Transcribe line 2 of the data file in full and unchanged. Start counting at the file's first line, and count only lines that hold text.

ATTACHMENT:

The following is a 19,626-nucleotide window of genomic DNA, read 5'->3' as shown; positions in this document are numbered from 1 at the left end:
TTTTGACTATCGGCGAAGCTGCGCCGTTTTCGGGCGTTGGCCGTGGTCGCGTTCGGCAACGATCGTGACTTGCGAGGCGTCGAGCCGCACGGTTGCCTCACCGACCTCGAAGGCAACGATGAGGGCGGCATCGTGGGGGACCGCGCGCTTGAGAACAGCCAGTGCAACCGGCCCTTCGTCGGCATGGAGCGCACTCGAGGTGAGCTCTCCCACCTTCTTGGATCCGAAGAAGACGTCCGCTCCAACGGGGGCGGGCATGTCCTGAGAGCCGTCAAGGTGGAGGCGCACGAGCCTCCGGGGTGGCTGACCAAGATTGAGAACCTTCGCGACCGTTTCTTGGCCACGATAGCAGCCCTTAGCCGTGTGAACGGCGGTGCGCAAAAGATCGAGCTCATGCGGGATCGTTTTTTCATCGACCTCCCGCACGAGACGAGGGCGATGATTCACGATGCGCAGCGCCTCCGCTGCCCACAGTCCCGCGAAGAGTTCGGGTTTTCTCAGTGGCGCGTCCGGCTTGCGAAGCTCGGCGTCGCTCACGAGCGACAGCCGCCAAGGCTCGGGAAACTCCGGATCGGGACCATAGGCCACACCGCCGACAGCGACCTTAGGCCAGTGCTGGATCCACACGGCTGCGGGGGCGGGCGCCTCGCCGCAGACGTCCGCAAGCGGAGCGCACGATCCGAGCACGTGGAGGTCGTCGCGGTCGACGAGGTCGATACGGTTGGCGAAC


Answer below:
TTTTGACTATCGGCGAAGCTGCGCCGTTTTCGGGCGTTGGCCGTGGTCGCGTTCGGCAACGATCGTGACTTGCGAGGCGTCGAGCCGCACGGTTGCCTCACCGACCTCGAAGGCAACGATGAGGGCGGCATCGTGGGGGACCGCGCGCTTGAGAACAGCCAGTGCAACCGGCCCTTCGTCGGCATGGAGCGCACTCGAGGTGAGCTCTCCCACCTTCTTGGATCCGAAGAAGACGTCCGCTCCAACGGGGGCGGGCATGTCCTGAGAGCCGTCAAGGTGGAGGCGCACGAGCCTCCGGGGTGGCTGACCAAGATTGAGAACCTTCGCGACCGTTTCTTGGCCACGATAGCAGCCCTTAGCCGTGTGAACGGCGGTGCGCAAAAGATCGAGCTCATGCGGGATCGTTTTTTCATCGACCTCCCGCACGAGACGAGGGCGATGATTCACGATGCGCAGCGCCTCCGCTGCCCACAGTCCCGCGAAGAGTTCGGGTTTTCTCAGTGGCGCGTCCGGCTTGCGAAGCTCGGCGTCGCTCACGAGCGACAGCCGCCAAGGCTCGGGAAACTCCGGATCGGGACCATAGGCCACACCGCCGACAGCGACCTTAGGCCAGTGCTGGATCCACACGGCTGCGGGGGCGGGCGCCTCGCCGCAGACGTCCGCAAGCGGAGCGCACGATCCGAGCACGTGGAGGTCGTCGCGGTCGACGAGGTCGATACGGTTGGCGAAC